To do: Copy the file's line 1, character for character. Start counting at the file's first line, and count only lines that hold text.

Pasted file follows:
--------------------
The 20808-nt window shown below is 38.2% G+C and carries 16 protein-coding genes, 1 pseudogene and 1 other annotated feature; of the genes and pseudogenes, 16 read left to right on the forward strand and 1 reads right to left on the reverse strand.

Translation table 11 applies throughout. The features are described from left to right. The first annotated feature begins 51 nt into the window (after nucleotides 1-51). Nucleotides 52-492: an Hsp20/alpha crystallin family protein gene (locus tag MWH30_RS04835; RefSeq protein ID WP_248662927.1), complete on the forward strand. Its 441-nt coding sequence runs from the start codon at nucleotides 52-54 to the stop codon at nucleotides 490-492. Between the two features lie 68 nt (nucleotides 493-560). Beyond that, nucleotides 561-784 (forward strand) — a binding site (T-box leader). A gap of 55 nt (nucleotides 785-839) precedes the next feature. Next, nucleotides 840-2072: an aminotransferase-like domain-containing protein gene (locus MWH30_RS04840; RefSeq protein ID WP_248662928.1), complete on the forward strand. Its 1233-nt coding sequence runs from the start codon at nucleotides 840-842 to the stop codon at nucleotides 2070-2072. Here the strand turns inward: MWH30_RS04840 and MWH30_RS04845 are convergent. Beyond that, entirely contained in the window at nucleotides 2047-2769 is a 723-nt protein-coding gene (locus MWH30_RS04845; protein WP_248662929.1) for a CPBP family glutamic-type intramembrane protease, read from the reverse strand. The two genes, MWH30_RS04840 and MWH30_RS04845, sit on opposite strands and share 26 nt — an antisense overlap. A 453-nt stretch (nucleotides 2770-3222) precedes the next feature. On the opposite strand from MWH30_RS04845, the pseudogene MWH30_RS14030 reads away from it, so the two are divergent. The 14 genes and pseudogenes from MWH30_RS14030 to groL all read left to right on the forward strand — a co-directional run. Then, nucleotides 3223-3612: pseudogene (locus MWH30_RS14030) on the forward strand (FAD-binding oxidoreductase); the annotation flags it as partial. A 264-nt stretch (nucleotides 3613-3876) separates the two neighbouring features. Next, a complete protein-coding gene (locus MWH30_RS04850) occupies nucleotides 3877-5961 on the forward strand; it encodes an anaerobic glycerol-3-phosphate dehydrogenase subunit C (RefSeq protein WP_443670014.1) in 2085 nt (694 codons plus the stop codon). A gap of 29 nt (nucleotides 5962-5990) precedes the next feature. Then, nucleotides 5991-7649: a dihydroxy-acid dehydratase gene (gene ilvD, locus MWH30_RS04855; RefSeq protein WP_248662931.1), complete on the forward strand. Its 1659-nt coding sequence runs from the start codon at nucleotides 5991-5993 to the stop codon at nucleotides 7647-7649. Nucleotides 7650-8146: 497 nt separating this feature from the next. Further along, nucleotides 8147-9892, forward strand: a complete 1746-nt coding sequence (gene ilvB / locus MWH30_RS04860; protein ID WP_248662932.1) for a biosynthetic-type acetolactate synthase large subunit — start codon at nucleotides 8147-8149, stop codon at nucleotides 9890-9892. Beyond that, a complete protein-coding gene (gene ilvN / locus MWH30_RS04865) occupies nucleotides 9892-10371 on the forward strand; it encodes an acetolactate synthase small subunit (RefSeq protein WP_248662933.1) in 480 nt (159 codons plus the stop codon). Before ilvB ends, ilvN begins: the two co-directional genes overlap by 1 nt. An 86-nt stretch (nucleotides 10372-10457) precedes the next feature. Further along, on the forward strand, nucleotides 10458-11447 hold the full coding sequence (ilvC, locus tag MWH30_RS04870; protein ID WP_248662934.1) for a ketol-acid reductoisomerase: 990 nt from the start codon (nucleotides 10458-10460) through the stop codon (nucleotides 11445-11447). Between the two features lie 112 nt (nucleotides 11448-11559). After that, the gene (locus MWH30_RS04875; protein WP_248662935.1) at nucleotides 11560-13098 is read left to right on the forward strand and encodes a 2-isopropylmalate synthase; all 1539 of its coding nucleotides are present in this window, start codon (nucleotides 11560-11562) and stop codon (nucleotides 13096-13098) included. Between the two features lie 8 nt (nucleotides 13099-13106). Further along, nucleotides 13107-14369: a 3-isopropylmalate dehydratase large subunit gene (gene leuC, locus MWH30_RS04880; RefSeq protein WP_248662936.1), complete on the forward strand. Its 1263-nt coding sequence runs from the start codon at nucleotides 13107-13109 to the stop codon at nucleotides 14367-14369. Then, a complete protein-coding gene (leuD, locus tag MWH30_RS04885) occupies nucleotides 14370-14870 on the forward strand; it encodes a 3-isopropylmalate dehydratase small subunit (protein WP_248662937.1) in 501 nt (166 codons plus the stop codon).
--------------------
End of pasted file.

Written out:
The 20808-nt window shown below is 38.2% G+C and carries 16 protein-coding genes, 1 pseudogene and 1 other annotated feature; of the genes and pseudogenes, 16 read left to right on the forward strand and 1 reads right to left on the reverse strand.